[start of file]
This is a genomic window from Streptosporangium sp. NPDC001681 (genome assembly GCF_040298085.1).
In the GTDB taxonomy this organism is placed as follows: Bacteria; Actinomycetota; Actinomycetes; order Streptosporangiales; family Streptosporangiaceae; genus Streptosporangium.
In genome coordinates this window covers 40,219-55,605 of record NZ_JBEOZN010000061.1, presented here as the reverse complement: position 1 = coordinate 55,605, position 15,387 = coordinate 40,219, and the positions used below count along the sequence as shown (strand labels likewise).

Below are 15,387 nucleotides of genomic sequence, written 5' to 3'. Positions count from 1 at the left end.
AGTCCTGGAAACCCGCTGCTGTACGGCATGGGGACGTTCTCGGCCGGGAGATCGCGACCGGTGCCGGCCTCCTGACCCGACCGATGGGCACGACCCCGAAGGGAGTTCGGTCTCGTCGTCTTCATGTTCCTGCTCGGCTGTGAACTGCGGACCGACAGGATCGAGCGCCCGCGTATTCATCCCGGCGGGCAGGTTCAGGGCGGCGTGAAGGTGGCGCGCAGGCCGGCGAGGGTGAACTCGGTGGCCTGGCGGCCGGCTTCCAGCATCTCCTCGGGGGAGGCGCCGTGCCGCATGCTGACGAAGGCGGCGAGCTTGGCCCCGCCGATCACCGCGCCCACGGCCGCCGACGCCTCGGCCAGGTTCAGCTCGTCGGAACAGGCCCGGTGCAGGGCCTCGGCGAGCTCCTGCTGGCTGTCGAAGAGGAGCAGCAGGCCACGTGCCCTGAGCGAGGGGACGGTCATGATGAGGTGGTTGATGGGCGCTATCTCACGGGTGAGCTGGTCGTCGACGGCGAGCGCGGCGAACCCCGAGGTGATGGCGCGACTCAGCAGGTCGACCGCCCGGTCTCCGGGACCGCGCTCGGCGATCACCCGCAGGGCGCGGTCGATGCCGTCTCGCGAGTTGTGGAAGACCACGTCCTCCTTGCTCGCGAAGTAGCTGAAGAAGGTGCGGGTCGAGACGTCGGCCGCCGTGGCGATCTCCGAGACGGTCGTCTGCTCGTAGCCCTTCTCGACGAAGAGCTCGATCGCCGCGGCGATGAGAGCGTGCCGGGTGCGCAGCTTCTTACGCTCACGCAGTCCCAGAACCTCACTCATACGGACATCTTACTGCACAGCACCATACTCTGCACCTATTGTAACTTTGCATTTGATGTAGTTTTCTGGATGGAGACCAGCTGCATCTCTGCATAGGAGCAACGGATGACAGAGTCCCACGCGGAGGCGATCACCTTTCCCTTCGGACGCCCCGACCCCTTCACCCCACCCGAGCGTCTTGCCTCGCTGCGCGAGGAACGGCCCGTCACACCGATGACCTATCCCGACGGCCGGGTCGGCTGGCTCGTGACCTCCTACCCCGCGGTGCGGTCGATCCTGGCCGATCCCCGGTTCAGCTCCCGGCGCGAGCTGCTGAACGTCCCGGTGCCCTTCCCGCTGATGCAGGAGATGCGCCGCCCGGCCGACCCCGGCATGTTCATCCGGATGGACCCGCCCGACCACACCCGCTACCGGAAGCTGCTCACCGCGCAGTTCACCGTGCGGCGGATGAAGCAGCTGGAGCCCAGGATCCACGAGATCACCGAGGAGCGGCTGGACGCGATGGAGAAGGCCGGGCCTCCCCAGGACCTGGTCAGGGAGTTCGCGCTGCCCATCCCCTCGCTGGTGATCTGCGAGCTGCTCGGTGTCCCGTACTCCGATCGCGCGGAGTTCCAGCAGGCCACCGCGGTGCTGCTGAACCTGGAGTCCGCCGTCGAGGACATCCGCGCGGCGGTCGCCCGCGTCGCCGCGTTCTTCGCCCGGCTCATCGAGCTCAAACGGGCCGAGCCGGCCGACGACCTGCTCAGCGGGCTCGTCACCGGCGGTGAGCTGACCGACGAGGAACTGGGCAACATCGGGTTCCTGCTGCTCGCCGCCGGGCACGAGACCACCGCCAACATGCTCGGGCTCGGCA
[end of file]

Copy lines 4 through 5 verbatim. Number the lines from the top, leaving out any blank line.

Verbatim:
Below are 15,387 nucleotides of genomic sequence, written 5' to 3'. Positions count from 1 at the left end.
AGTCCTGGAAACCCGCTGCTGTACGGCATGGGGACGTTCTCGGCCGGGAGATCGCGACCGGTGCCGGCCTCCTGACCCGACCGATGGGCACGACCCCGAAGGGAGTTCGGTCTCGTCGTCTTCATGTTCCTGCTCGGCTGTGAACTGCGGACCGACAGGATCGAGCGCCCGCGTATTCATCCCGGCGGGCAGGTTCAGGGCGGCGTGAAGGTGGCGCGCAGGCCGGCGAGGGTGAACTCGGTGGCCTGGCGGCCGGCTTCCAGCATCTCCTCGGGGGAGGCGCCGTGCCGCATGCTGACGAAGGCGGCGAGCTTGGCCCCGCCGATCACCGCGCCCACGGCCGCCGACGCCTCGGCCAGGTTCAGCTCGTCGGAACAGGCCCGGTGCAGGGCCTCGGCGAGCTCCTGCTGGCTGTCGAAGAGGAGCAGCAGGCCACGTGCCCTGAGCGAGGGGACGGTCATGATGAGGTGGTTGATGGGCGCTATCTCACGGGTGAGCTGGTCGTCGACGGCGAGCGCGGCGAACCCCGAGGTGATGGCGCGACTCAGCAGGTCGACCGCCCGGTCTCCGGGACCGCGCTCGGCGATCACCCGCAGGGCGCGGTCGATGCCGTCTCGCGAGTTGTGGAAGACCACGTCCTCCTTGCTCGCGAAGTAGCTGAAGAAGGTGCGGGTCGAGACGTCGGCCGCCGTGGCGATCTCCGAGACGGTCGTCTGCTCGTAGCCCTTCTCGACGAAGAGCTCGATCGCCGCGGCGATGAGAGCGTGCCGGGTGCGCAGCTTCTTACGCTCACGCAGTCCCAGAACCTCACTCATACGGACATCTTACTGCACAGCACCATACTCTGCACCTATTGTAACTTTGCATTTGATGTAGTTTTCTGGATGGAGACCAGCTGCATCTCTGCATAGGAGCAACGGATGACAGAGTCCCACGCGGAGGCGATCACCTTTCCCTTCGGACGCCCCGACCCCTTCACCCCACCCGAGCGTCTTGCCTCGCTGCGCGAGGAACGGCCCGTCACACCGATGACCTATCCCGACGGCCGGGTCGGCTGGCTCGTGACCTCCTACCCCGCGGTGCGGTCGATCCTGGCCGATCCCCGGTTCAGCTCCCGGCGCGAGCTGCTGAACGTCCCGGTGCCCTTCCCGCTGATGCAGGAGATGCGCCGCCCGGCCGACCCCGGCATGTTCATCCGGATGGACCCGCCCGACCACACCCGCTACCGGAAGCTGCTCACCGCGCAGTTCACCGTGCGGCGGATGAAGCAGCTGGAGCCCAGGATCCACGAGATCACCGAGGAGCGGCTGGACGCGATGGAGAAGGCCGGGCCTCCCCAGGACCTGGTCAGGGAGTTCGCGCTGCCCATCCCCTCGCTGGTGATCTGCGAGCTGCTCGGTGTCCCGTACTCCGATCGCGCGGAGTTCCAGCAGGCCACCGCGGTGCTGCTGAACCTGGAGTCCGCCGTCGAGGACATCCGCGCGGCGGTCGCCCGCGTCGCCGCGTTCTTCGCCCGGCTCATCGAGCTCAAACGGGCCGAGCCGGCCGACGACCTGCTCAGCGGGCTCGTCACCGGCGGTGAGCTGACCGACGAGGAACTGGGCAACATCGGGTTCCTGCTGCTCGCCGCCGGGCACGAGACCACCGCCAACATGCTCGGGCTCGGCA